Latina A.R.M.Y. Program Teaches Girls To Achieve Their Dreams

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Kathryn O’Brien
CTLatinoNews.com
Latina A.R.M.Y. may sound tough, but recently they have been drawing inspiration from something more delicate – the butterfly.
The New Haven-based organization, which stands for Accomplished Role-models Motivating Young Latinas, has developed a new mentoring workshop model, La Mariposa, which in Spanish means “butterfly.” The program encourages young Latinas to become empowered, make better choices and become their own advocates.
Organizers said that young Hispanic girls are more susceptible to engage in risky behaviors — like suicide, unprotected sex, or dropping out of school — which is an issue the program aims to address and a key reason why Latina A.R.M.Y. was originally founded. According to their website, the organization was established in 2008 “in response to the crisis state of young Latinas in the United States.”
The Center for Disease Control and Prevention reported that Hispanic females have the highest rate of suicide in grades nine to 12, at 13.5 percent, a teen pregnancy rate at approximately 20 percent, and that 58 percent of Latinas graduate from high school. But through La Mariposa, girls will learn that they can be more than just another statistic and that they can be part of the movement to break the cycle.
Thanks to two grant awards Latina A.R.M.Y. received last year, one from the Annie E. Casey Foundation, and the other from Hispanics in Philanthropy, the creation of the La Mariposa programwas propelled forward.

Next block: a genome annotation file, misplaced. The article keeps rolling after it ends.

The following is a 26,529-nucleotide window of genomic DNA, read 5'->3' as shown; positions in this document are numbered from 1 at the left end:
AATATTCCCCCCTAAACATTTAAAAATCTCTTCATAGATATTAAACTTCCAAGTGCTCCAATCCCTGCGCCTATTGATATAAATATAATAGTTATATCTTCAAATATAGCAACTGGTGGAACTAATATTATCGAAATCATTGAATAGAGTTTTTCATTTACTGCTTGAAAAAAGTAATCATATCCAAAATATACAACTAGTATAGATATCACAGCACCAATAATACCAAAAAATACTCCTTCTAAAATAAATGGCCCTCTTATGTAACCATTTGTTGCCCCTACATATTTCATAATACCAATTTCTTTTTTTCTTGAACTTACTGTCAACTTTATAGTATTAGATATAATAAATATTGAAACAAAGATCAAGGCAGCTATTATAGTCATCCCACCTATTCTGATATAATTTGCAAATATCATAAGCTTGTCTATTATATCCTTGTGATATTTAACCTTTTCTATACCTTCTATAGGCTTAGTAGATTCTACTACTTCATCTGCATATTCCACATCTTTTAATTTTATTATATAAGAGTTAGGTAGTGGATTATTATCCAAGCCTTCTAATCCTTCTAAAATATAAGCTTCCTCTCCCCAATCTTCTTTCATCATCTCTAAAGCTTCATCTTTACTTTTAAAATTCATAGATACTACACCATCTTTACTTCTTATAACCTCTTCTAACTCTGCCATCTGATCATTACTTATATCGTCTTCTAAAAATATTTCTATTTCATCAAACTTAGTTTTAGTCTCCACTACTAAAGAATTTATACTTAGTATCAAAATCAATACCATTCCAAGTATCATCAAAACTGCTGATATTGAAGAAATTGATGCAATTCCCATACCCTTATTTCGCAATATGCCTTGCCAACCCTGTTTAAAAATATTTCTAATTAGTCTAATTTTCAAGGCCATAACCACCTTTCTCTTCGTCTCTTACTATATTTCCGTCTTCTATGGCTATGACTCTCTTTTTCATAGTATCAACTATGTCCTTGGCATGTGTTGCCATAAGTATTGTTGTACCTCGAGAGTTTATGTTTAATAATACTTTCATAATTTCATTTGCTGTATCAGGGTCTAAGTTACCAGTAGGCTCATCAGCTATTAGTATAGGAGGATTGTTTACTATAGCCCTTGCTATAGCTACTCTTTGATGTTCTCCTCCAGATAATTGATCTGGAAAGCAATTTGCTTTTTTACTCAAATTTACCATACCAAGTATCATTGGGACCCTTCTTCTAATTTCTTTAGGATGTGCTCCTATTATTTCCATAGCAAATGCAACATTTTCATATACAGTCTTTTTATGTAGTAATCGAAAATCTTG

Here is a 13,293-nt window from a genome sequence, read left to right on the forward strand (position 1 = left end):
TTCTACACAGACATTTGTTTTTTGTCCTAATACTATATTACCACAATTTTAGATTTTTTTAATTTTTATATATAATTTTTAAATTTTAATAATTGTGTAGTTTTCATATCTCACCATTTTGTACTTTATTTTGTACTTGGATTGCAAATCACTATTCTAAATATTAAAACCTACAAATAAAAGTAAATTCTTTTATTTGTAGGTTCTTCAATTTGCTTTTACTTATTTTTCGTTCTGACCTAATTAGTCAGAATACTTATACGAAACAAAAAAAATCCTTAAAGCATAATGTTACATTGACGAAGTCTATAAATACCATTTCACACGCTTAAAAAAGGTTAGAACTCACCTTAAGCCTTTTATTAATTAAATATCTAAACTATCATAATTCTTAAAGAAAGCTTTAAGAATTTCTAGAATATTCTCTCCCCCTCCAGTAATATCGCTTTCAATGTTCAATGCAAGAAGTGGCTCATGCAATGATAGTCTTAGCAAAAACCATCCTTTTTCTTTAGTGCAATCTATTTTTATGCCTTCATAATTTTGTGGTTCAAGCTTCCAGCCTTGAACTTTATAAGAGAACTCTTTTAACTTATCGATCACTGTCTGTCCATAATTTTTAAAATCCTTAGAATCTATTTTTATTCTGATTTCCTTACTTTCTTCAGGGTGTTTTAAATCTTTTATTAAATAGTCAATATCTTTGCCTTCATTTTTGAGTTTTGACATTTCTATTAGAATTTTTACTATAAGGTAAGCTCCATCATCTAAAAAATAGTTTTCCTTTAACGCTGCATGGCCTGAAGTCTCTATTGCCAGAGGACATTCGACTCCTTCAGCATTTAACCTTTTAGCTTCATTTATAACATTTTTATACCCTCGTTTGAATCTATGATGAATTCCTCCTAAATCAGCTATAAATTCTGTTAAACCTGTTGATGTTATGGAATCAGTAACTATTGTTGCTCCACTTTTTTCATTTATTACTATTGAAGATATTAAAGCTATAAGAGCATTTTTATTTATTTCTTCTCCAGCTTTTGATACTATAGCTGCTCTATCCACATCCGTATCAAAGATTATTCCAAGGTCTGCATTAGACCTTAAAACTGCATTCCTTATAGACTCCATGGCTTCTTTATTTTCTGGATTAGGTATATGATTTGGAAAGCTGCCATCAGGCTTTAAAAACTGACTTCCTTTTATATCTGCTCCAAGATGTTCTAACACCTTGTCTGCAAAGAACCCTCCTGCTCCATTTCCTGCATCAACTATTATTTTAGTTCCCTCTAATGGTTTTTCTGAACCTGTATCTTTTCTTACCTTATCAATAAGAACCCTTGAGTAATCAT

“We’re looking to engage not just public school districts but also state agencies and non-profits to become certified trainers in this new model within their own organizations,” Yolanda Caldera-Durant, co-chair of Latina A.R.M.Y. said.
With the new resources, the Latina A.R.M.Y. was able to hone in on what exactly the young women’s needs are and how they can help them excel, not only during the program, but afterward as well.
“The La Mariposa model is taking into account culturally specific issues. For example, a Latina girl from a Puerto Rican family and Puerto Rican culture has a specific set of values and it’s different from American [values],” Caldera-Durant said. “For young girls, it’s really hard from their perspective so we address those issues in our new model. We teach not to internalize the negative for all backgrounds.”

The new model explores the fact that young Latina girls hold certain sets of values and norms in Latino culture that are sometimes proportional with mainstream American culture, she added.

The organization originally offered a two-session workshop for young Latinas, but organizers recently decided to amp up their offerings. The end result was La Mariposa, an enhanced workshop that includes eight sessions, with a tight focus on cultural competency and the Latina experience. The organization will partner with local public schools to conduct the 75-minute motivational workshops where volunteer facilitators work with groups of 10-15 female students.
The volunteers work closely with their group and teach skills that foster empowerment and success in relation to the organization’s key workshop concepts: journaling, affirmation, personal rules and goal setting. The new model builds upon the four key concepts the Latina A.R.M.Y. consistently focuses on, which include health and wellness, careers and education, and meditation.
La Mariposa, although specifically targeted toward young Latina women, can also be beneficial to girls of other races. Caldera-Durant explained that the workshop concepts transcend race and the end results will be beneficial to everyone who participates.

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